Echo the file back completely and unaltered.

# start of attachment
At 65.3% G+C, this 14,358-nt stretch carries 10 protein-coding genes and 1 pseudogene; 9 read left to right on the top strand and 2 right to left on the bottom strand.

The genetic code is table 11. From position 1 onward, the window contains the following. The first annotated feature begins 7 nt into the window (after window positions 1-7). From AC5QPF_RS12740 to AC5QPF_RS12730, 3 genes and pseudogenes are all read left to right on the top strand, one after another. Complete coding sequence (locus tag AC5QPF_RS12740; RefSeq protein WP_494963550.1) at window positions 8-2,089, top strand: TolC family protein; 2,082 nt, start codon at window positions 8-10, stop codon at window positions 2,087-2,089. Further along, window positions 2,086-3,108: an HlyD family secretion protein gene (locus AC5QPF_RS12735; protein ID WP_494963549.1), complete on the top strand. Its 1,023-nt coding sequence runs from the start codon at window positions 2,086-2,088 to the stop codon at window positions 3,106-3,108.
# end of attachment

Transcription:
At 65.3% G+C, this 14,358-nt stretch carries 10 protein-coding genes and 1 pseudogene; 9 read left to right on the top strand and 2 right to left on the bottom strand.

The genetic code is table 11. From position 1 onward, the window contains the following. The first annotated feature begins 7 nt into the window (after window positions 1-7). From AC5QPF_RS12740 to AC5QPF_RS12730, 3 genes and pseudogenes are all read left to right on the top strand, one after another. Complete coding sequence (locus tag AC5QPF_RS12740; RefSeq protein WP_494963550.1) at window positions 8-2,089, top strand: TolC family protein; 2,082 nt, start codon at window positions 8-10, stop codon at window positions 2,087-2,089. Further along, window positions 2,086-3,108: an HlyD family secretion protein gene (locus AC5QPF_RS12735; protein ID WP_494963549.1), complete on the top strand. Its 1,023-nt coding sequence runs from the start codon at window positions 2,086-2,088 to the stop codon at window positions 3,106-3,108.